The term comes from the Latin cento, a cloak made of patches; and that from the Greek κέντρων (gen. κέντρωνος). The Roman soldiers used these centones, or old stuffs patched over each other, to guard themselves from the strokes of their enemies. Others say, that centos were probably used for the patches of leather, etc., with which their galleries or screens, called vineae, were covered; under which the besiegers made their approaches towards any place. Hence centonarii, the people whose business was to prepare these centos.
The cento originated in the 3rd or 4th century. The first known cento is the Medea by Hosidius Geta, composed out of Virgilian works, according to Tertullian. However, an earlier cento might be present in Irenaeus's late 2nd century work Adversus Haereses. He either cites or composes a cento as a demonstration of how heretical Christians modify canonical Gospels.
Ausonius (310–395) laid down the rules to be observed in composing centos. The pieces, he says, may be taken either from the same poet, or from several. The verses may be either taken in their entirety, or divided into two; one half to be connected with another half taken elsewhere. Two verses should never be used running, nor much less than half a verse be taken. In accordance with these rules, he made a cento from Virgil, the Cento Nuptialis.
Faltonia Betitia Proba wrote a Cento vergilianus de laudibus Christi, in which she details the life of Jesus and deeds of the Old and New Testaments; it was written entirely in centos taken from Virgil.
In the Greek World, centos are mainly composed by verses taken from Homer.
The Politics of Justus Lipsius (Politicorum Libri Sex, 1589) consist only of centos; there being nothing of his own but conjunctions and particles. Etienne de Pleure did the same as Proba in Sacra Aeneis (1618). Alexander Ross did the same thing in his Virgilii Evangelisantis Christiados (1634), his most celebrated work of poetry.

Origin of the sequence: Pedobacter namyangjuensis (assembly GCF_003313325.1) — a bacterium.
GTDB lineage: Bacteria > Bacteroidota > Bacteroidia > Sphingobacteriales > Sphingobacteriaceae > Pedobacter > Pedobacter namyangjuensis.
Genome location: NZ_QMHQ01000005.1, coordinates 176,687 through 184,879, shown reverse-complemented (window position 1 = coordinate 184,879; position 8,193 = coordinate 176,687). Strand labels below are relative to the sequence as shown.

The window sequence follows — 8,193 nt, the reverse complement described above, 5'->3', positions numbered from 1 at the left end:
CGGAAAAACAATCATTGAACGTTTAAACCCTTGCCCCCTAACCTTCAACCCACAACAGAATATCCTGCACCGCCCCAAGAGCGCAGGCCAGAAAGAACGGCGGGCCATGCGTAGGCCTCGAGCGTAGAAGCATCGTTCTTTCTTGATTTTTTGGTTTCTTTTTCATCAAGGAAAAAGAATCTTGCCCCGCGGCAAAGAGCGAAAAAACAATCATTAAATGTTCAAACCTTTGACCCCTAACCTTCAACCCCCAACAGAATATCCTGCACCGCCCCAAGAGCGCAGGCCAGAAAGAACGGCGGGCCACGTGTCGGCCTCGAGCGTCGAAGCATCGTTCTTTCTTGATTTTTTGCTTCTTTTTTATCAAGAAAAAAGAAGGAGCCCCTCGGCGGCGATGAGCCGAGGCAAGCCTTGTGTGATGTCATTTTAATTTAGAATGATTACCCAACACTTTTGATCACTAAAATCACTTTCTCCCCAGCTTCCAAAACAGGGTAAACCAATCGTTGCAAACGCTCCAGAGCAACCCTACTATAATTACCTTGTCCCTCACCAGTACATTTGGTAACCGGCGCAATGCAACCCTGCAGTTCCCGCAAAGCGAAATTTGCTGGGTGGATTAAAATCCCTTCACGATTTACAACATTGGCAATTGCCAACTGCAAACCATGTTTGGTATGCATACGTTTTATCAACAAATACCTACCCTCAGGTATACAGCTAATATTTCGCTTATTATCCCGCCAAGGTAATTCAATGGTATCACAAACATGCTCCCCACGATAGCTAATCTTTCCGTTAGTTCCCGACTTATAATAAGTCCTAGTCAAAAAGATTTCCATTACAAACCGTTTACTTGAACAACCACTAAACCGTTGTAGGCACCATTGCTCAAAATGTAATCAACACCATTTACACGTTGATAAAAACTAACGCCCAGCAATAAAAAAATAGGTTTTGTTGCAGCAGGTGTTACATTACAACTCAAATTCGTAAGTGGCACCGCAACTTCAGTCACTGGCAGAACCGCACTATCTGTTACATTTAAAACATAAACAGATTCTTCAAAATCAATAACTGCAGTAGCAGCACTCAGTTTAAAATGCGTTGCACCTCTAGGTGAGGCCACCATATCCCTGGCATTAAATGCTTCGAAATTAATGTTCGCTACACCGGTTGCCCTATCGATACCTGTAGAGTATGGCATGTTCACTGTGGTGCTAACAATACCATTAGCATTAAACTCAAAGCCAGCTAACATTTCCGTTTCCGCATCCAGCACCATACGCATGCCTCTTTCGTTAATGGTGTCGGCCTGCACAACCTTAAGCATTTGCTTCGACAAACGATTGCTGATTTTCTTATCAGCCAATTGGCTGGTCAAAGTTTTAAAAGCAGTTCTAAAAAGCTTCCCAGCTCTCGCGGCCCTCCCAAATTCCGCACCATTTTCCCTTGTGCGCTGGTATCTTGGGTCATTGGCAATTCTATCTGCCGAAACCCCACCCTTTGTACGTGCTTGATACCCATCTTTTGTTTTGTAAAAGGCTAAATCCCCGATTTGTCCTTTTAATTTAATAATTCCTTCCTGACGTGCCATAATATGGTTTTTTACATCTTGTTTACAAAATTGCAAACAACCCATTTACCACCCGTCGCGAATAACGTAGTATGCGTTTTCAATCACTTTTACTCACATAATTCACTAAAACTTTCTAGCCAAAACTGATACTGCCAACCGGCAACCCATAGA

Adoratio Magorum, Gospel of Matthew 2. 6, &c. Aeneid. 255. Ecce autem primi sub lumina solis, et ortus, 2, Aeneid 694. Stella facem ducens multa cum luce cucurrit : 5, Aeneid 526. Signavitque Viam * coeli in regione serena. 8, Aeneid 528. 8, Aeneid 330. Tum Reges * (credo quia sit divinitus illis 1, 9, 415. 1, 91, 416. Ingenium, et rerum fato prudentia major) 7, Aeneid 98. Externi veniunt * quae cuique est copia laeti 1, 9, 57. 3, Aeneid 464. Dona dehinc auro gravia, * Regumque Parentem. 6, Aeneid 548. 1, 9, 418. Mutavere vias, * perfectis ordine votis : 10, Aeneid 548. 6, Aeneid 16. Insuetum per iter, * spatia in sua quisque recessit. 12, Aeneid 126.
Modern example 
Much have I travelled in the realms of gold,
And many goodly states and kingdoms seen, (John Keats – On First Looking into Chapman’s Homer)
But still I long to learn (Alison Chisolm)
tales, marvellous tales,
Of ships and stars and isles where good men rest, (James Elroy Flecker – The Golden Road to Samarkand)
How others fought to forge my world. (Alison Chisolm)
What mad pursuit? What struggle to escape? What wild ecstasy? (John Keats – Ode on a Grecian Urn)
How far the unknown transcends the what we know. (Henry Wadsworth Longfellow - Nature)
We are the music-makers, And we are the dreamers of dreams, (Arthur O'Shaughnessy – Ode)
Step forward, (Walter Savage Landor - Interlude)
To feel the blood run through the veins and tingle
Where busy thought and blind sensation mingle. (Percy Bysshe Shelley - Fragment)